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Let's start by discussing what is meant by stress. Stress means different things to different people based on their backgrounds and their current emotional and physical condition. For some people, milk spilling on the table causes a major emotional reaction. To others, a tank rolling through the living room might be viewed as just another life experience! For the purpose of this topic, I will define stress as human reactions to forces that tend to disturb our normal functional (physiologic) balance (equilibrium). Stress, in this general sense, refers to any adverse condition or state that affects our normal well-being. Such stress can be imposed on us by, for example, work, a spouse, other people, ourselves, or by setting our daily schedule too rigorously.
For nearly all of us, our first real stress was being engulfed by cold air when we slipped from the warm comfort of our mother's womb. (I don't know about you, but I cried like a baby!)
First of all, in some lupus patients (as in people without lupus), stress may cause no direct or indirect effects. Stress, however, may affect a person with lupus in one of three ways
Many symptoms have been associated with stress in normal persons as well as those with lupus. These symptoms include poor or inadequate sleep (insomnia), anxiety, depression, panic attacks, headaches, poor concentration, muscle aches, skin inflammation (eczema), inflammation of the joints (arthritis), irritable bowel syndrome (spastic colitis), constipation and diarrhea, high blood pressure (hypertension), certain types of stomach ulcers, asthma attacks, decreased sex drive, and even some cancer. Any of these symptoms, or any combination of them, can affect a person who is suffering from stress.
The exact cause(s) of lupus is (are) unknown. Isolating the cause of lupus and other immune (defense system) disorders is a very active area of research around the world. To date, there is some evidence that supports a number of possible factors that lead to the development of lupus. For one thing, the genes that are inherited from parents to children clearly play a role in increasing the tendency toward developing lupus or other so-called autoimmune diseases, such as rheumatoid arthritis and immune thyroid disorders. Thus, other autoimmune diseases are more common among relatives of patients with lupus than in the general population.
Environmental factors also seem to play some role. For example, symptoms of lupus might first occur after exposure to ultraviolet light from the sun. Further, some scientists hypothesize that the immune system in patients with lupus is more easily activated by (is more sensitive to) external factors, such as viruses and ultraviolet light. What's more, a variety of drugs (particularly certain medications for blood pressure, abnormal heart rhythms, and seizures) has been reported to trigger lupus. Finally, the sex hormones are also believed to be factors in predisposing a person to lupus. For example, women are affected with lupus far more often than are men.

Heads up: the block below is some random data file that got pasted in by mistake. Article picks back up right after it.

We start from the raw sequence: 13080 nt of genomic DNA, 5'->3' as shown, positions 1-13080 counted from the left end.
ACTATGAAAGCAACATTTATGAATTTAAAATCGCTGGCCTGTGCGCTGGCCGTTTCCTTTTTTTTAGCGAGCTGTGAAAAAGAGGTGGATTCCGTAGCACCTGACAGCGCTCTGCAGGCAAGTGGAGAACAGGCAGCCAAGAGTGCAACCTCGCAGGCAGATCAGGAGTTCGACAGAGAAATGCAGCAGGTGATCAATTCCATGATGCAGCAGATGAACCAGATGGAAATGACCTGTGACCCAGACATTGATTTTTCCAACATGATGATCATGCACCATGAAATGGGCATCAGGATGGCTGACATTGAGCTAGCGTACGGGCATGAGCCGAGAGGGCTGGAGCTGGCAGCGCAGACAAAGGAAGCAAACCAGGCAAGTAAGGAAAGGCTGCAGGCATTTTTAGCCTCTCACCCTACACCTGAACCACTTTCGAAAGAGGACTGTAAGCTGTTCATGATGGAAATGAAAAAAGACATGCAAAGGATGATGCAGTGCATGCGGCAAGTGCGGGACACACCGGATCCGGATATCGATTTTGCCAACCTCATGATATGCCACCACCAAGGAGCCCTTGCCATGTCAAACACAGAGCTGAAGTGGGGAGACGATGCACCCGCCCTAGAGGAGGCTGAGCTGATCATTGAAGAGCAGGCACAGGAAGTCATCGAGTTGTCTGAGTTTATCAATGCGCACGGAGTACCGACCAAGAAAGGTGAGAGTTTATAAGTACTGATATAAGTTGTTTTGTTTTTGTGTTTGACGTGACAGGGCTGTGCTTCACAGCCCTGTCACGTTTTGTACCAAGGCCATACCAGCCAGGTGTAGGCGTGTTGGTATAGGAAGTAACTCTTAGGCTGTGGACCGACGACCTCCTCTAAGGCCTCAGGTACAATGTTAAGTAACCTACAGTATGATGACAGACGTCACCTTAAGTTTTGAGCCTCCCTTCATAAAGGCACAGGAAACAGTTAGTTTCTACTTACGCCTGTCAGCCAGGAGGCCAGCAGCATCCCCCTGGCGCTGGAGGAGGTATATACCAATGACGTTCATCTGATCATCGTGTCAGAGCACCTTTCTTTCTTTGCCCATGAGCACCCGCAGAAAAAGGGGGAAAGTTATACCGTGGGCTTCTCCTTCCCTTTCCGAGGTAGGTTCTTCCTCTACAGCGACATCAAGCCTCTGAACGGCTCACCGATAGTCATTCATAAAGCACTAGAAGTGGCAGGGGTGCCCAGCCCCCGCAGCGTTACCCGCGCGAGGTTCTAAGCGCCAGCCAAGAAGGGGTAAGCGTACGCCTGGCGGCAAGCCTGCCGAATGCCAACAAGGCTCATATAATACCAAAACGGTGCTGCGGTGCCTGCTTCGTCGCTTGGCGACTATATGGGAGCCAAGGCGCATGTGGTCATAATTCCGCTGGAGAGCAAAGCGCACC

Stress has also been associated with the onset of lupus. How stress can initiate (precipitate) lupus is unclear. It may be that certain genetically and hormonally susceptible persons, who have been exposed to just the right amount of environmental factors, are "ripe" for stresses to trigger the onset of the illness. We don't yet know, however, how each factor relates to the activation of this autoimmune condition. Nevertheless, as practicing doctors, we do see patients come (present) to us with lupus for the first time after significant life stresses
Speaking on behalf of my fellow rheumatologists (lupus experts), the answer is undeniably "Yes." Again, stress may not cause any problems for any individual patient. However, it is believed that stress not only can cause fatigue and a general lack of well-being, but it can also cause a flare up (reactivation) of the lupus. This typically means that features of the lupus, including fatigue, muscle and joint aching and stiffness, fevers, and blood test abnormalities can worsen. Stress can also have indirect effects on lupus disease. For example, it is known that women with systemic lupus not infrequently experience a worsening of symptoms prior to their menstrual periods. (This phenomenon, together with the female predominance among those with the disease, again suggests that female hormones play an integral role in the clinical characteristics or expression of systemic lupus.)
Moreover, at the 2001 Annual Scientific Meeting Of The American College Of Rheumatology, it was reported by researchers that stress reduction improved certain measures of lupus disease activity. As a matter of fact, based on their experience with a variety of patients, doctors who treat lupus have long accepted this concept of a relationship between stress and lupus